WASHINGTON, D.C., September 5, 2017 -- Water has many ice phases that form under different pressure and temperature conditions. The effects of positive pressure have been explored extensively, with the results somewhat predictable: As the pressure increases, so does the density of the ice.
Much less is known, however, about the effects of extreme negative pressure on water molecules. Exploring a significant region of negative pressure through molecular dynamic simulations, researchers have now theoretically discovered a new family of ice phases. Called aeroices, these ices have the lowest density of all known ice crystals. The researchers, from Okayama University in Japan, report their findings this week in The Journal of Chemical Physics, from AIP Publishing.
"Our research, which surveys an entire negative-pressure region for the first time, provides a significant stepping stone in exploring this vast and intricate territory on the phase diagram," said Masakazu Matsumoto, associate professor at the Research Institute for Interdisciplinary Science at Okayama University and a co-author of the paper. "Ices with lower density than normal ice are also found to be manifold [of many kinds]."
The discovery is expected to accelerate the understanding of the fundamental properties and behavior of water in nanotubes and other nanopores, as well as in biomolecules.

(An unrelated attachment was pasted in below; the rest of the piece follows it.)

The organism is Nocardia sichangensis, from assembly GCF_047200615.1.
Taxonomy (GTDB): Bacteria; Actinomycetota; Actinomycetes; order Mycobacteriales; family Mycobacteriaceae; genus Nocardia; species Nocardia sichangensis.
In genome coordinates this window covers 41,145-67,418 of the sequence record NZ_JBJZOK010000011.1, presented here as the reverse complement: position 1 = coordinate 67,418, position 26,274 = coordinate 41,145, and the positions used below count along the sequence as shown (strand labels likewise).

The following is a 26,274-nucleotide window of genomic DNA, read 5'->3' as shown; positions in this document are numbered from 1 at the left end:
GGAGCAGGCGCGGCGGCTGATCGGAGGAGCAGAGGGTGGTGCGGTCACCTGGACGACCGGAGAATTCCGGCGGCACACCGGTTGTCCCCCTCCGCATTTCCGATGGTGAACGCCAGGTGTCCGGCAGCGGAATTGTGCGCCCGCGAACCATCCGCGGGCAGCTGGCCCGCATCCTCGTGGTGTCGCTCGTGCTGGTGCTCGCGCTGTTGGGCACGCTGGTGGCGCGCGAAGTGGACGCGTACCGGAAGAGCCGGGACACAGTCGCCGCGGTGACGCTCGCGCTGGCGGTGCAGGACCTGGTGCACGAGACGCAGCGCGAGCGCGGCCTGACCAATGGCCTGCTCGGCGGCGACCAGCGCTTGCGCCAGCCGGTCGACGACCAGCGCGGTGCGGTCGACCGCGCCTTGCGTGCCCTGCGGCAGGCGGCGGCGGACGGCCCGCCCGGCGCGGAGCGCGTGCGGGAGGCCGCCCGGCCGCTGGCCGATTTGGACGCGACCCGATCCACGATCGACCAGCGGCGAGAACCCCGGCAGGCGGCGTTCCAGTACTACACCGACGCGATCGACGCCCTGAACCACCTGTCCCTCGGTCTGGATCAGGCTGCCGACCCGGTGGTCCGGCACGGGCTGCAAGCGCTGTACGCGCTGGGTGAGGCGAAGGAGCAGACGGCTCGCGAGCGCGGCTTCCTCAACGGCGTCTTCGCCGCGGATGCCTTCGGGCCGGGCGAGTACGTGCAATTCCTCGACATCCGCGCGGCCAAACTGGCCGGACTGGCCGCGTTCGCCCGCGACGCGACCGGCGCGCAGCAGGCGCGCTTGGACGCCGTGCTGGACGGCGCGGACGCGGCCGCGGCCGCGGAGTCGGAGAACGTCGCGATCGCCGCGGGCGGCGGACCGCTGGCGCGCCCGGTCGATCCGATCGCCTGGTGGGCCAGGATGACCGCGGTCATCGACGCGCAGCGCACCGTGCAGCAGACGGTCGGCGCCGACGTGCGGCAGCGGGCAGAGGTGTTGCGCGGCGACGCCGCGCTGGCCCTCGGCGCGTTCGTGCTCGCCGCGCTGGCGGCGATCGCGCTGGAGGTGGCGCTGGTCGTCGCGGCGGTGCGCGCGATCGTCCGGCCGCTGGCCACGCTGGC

Seventeen ice phases have been found experimentally, each one numbered in the order of its discovery. Only two ices have lower density than normal ice.
In 2014, a research team discovered an ice phase that forms under negative pressure: ice XVI. The molecules of the ice form a zeolite structure, a 3-D crystalline cage, in which guest molecules or atoms are trapped inside. The guest molecules (neon particles in this case) were removed, resulting in a stable, ultralow density ice at high negative pressures. Using a similar technique, another group of researchers discovered ice XVII in 2016.
The researchers at Okayama University mapped out all the possible ice phases that might still be left to explore in the negative pressure region. Knowing that the structure of silica (SiO2) and ice are common, they retrieved 200 silica zeolites from the Zeolite Database, which is administered through the International Zeolite Association. More than 300 structures were evaluated overall.
The researchers rearranged the atoms in the SiO2 structure, removing the two oxygen atoms and replacing the silicon atom in each molecule with one oxygen atom. Then, the hydrogen atoms were added so that the structure obeyed the ice rule.
In the density range that is only around half that of liquid water (~0.5 g/cm^3), the researchers showed that the newly discovered ice phase is more stable than any zeolite ice investigated so far. The researchers simulated even less dense ice structures -- between 0 and 0.5 grams per cubic centimeter -- by adding polyhedral building blocks to the zeolitic frameworks to make the structure sparser while satisfying the structural rule for ice.
"These new structures are the aeroices," said Matsumoto, "and they can be more stable than any zeolitic ice at certain thermodynamic conditions under negative pressure."
The article, "Communication: Hypothetical ultralow-density ice polymorphs," is authored by Takahiro Matsui, Masanori Hirata, Takuma Yagasaki, Masakazu Matsumoto and Hideki Tanaka. The article appeared in The Journal of Chemical Physics Sept. 5, 2017 (DOI: 10.1063/1.4994757) and can be accessed at http://aip.
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